Nigeria Among Countries “A Step Away From Famine” This Year, Say Experts

The combined effects of conflict, climate shocks, COVID-19, and high food prices continue to drive up hunger and malnutrition. Hunger will spread in Nigeria’s northern regions.

West and Central Africa could be “one step away” from famine, the United Nations has said, and analysts are forecasting Nigeria will not be spared.

Countries in the Sahel region, particularly Burkina Faso and Mali are particularly at risk, the  UN says.

But HumAngle can report that communities in Nigeria’s northern regions will also find themselves in dire need this year.

A new map drawn by analysts studying how famines are caused, shows a growing area of Nigeria’s northern regions that will experience extreme hunger in just a few months’ time.

People are at risk of starving wherever the production of food has been interrupted by conflict, in addition to ecological and economic difficulties, the World Food Programme said in a statement.

The number of people who do not have access to nutritious food in the wider African region is projected to reach 48 million during the lean season that lasts from June to Aug 2023.

The lean season is the period of the year when food stocks are used up, and food prices skyrocket.

16.5 million children under five years of age are set to face acute malnutrition, according to a recently published Cadre Harmonise Food Security Analysis –a tool that provides data on food and nutrition outcomes.

“Despite improved rainfall in 2022, the access to and availability of food remain of major concern,” the UN joint statement notes. “The region remains net import dependent, and currency depreciation and high inflation are causing food import bills in the region to rise, even as countries struggle with major fiscal constraints and macroeconomic challenges.” 

Lean season

In January, Humangle reported how an estimated 9 million people living in conflict-affected areas of the Northeast and Northwest zones became at risk of hunger in the upcoming lean season.

According to the United Nations’ Children Fund (UNICEF), the ongoing conflict, climate change, and rising food prices have been identified as the key drivers of this “alarming trend.”

Map showing projected areas of famine this year, infographic from The Integrated Food Security Phase Classification (IPC) 

Last year, projections from the Cadre Harmonise analysis stated that over 1.4 million people were at risk of acute food insecurity in Borno, Adamawa, and Yobe (BAY) states where the insurgency has led to deaths and displacements.

By the end of 2022, nearly 3 million more people in the BAY states were said to have been hit by acute levels of food insecurity which was worsened by the flooding disasters during the rainy season that lasted from June to Oct. 2022.

The National Emergency Management Agency (NEMA) noted that the widespread flooding damaged over 70,000 hectares of farmlands, reducing yearly harvests and increasing the risk of food insecurity for families across the country.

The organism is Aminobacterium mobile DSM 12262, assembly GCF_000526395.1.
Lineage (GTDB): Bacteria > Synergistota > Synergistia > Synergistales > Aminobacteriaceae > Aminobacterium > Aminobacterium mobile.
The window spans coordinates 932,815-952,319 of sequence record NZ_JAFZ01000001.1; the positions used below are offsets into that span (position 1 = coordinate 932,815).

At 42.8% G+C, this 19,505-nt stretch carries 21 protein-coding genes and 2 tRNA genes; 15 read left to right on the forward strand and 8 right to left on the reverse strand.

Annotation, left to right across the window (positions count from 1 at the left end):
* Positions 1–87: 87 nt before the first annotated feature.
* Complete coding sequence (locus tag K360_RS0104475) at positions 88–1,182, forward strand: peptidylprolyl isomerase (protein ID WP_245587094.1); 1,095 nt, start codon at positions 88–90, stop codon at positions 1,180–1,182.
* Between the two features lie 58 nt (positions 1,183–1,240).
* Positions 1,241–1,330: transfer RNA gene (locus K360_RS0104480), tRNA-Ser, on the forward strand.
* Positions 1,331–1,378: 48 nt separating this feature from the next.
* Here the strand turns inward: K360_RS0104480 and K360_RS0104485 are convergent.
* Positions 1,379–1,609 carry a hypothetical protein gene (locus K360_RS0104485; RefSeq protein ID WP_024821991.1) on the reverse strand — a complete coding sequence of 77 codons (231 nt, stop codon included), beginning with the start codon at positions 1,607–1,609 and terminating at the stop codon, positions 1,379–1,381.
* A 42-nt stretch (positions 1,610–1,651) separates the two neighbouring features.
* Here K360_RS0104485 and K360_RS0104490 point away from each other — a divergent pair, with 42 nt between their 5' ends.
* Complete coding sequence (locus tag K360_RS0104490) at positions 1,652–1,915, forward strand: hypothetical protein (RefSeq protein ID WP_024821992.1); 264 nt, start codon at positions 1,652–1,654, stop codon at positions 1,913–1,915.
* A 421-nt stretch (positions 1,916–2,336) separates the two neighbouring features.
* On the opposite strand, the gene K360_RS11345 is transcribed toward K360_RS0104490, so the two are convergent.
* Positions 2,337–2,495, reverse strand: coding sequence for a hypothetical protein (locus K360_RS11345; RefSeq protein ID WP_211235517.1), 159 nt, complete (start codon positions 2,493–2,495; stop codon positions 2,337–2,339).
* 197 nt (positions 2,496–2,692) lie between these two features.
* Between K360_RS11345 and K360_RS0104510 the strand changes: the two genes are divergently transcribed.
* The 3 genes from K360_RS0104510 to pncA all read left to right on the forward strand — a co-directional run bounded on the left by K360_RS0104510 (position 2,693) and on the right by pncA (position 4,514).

In the northwestern states of Katsina, Zamfara, and Sokoto, the figure of people who went hungry went from 2.9 million to 4.3 million people. Armed violence by terror groups and kidnapping have exacerbated the situation in the region. 

Other states such as  Benue and Niger in the north-central zone are also predicted to face high levels of food insecurity.

Access to food for a majority of the population remains a problem, Robert Guei, the sub-regional coordinator for Food and Agriculture Organization (FAO) in West Africa notes. “The continued deterioration of the food and nutrition situation in West Africa and the Sahel is unacceptable,” he says.

FAO, UNICEF, as well as the United Nations Office for the Coordination of Humanitarian Affairs (UN OCHA) and World Food Programme (WFP) is  urging  development and humanitarian partners to strengthen food security in the region.

“This includes building food, health, water, sanitation and hygiene systems, and nutrition-sensitive social protection programmes that target vulnerable groups such as women and young children. 

“Partnerships need to be enhanced to prevent and treat acute malnutrition among children and promote climate-smart programmes that help to reduce the region’s high vulnerability to climate shocks, and the risk of natural resource depletion.”

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Zubaida Baba Ibrahim

Zubaida Baba Ibrahim is a journalist and a creative writer. Her works have been featured on Daily Trust, Premium Times and Guardian. She also has experience in broadcast journalism and is a graduate of Mass Communication from Baze University, Abuja. She tweets through @zvbaida

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